Thursday, May 24, 2007

In Memoriam

This post has to do with French politics only in the most indirect way, but I did want to take a moment to remember four men who died recently and whose work intersected mine in one way or another:

Christian Delacampagne, philosopher, writer, diplomat, traveler, and friend, was an indispensable resource for many students of France. We became friends when he was cultural attaché in Boston and remained in touch over the years.

Pierre-Gilles de Gennes was a French physicist and Nobel prizewinner. My first love was physics, my Ph. D. is in mathematics, and I occasionally cheat on my current loves to follow what's happening in these fields, so I have some appreciation of the elegance of Gennes' work on the solid and liquid states and the marchland of liquid crystals that divides them. He was also an impressive teacher, with a gift for the pregnant example.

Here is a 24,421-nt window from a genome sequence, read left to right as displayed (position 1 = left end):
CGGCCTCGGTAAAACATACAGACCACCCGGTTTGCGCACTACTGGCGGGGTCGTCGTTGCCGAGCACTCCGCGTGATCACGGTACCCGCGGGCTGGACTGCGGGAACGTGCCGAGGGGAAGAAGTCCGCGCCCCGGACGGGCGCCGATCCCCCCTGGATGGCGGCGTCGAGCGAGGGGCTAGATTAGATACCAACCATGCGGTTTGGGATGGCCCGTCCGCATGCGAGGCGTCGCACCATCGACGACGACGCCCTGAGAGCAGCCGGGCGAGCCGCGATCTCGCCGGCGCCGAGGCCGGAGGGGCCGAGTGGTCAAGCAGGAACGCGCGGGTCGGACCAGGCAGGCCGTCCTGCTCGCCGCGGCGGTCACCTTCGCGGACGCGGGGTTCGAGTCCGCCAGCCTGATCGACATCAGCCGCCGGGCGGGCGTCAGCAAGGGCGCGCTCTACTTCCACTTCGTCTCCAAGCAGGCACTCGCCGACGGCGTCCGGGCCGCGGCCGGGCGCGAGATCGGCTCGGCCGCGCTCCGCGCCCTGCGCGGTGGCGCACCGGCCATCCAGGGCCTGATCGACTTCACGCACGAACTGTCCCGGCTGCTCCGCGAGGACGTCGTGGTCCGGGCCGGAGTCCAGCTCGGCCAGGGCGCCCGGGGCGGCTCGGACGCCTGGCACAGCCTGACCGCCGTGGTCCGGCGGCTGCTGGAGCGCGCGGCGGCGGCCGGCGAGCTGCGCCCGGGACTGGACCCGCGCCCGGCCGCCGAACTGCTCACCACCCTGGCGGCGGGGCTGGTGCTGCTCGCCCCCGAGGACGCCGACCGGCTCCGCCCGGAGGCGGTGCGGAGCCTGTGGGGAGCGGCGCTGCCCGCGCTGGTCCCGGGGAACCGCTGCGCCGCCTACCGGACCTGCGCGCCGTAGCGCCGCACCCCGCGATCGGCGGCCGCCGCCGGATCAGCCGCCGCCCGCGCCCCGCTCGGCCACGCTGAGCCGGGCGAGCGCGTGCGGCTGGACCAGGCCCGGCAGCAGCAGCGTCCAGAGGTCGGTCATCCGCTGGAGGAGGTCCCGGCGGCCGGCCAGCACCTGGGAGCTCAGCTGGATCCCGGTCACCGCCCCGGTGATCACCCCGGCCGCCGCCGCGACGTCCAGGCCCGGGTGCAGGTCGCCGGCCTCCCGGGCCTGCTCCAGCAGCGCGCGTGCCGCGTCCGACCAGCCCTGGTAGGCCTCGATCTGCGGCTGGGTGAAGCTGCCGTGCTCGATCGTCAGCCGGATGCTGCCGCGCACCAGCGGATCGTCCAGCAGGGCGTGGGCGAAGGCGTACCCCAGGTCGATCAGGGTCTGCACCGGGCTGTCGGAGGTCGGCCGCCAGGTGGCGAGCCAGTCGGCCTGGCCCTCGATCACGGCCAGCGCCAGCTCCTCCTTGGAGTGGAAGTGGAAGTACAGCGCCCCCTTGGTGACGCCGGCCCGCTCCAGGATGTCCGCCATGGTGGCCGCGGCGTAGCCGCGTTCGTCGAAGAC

René Rémond was noted especially as a historian of the French right, but he died a few days too soon to witness the reunification of the Bonapartist, moral order, and Orleanist rights in the person of Nicolas Sarkozy. One would like to have heard his comments on the event. I also recall his exemplary service as chair of a panel investigating the assistance provided by the Church to the fleeing milicien Paul Touvier. Rémond was a model of probity in that controversial affair.

Eugen Weber was an exemplary historian and an inspiration to many of us who study France in the United States. A prolific reviewer, he was always careful to notice the qualities of a translation and generous to a fault, as I can abundantly attest.

1 comment:

Anonymous said...

René Rémond, c'est une grande perte, après la disparition prématurée d'Alain Lancelot,notamment en ce qui concerne l'histoire des droites en France. J'ai lu son ouvrage éponyme quand j'étais étudiant à Sciences Po.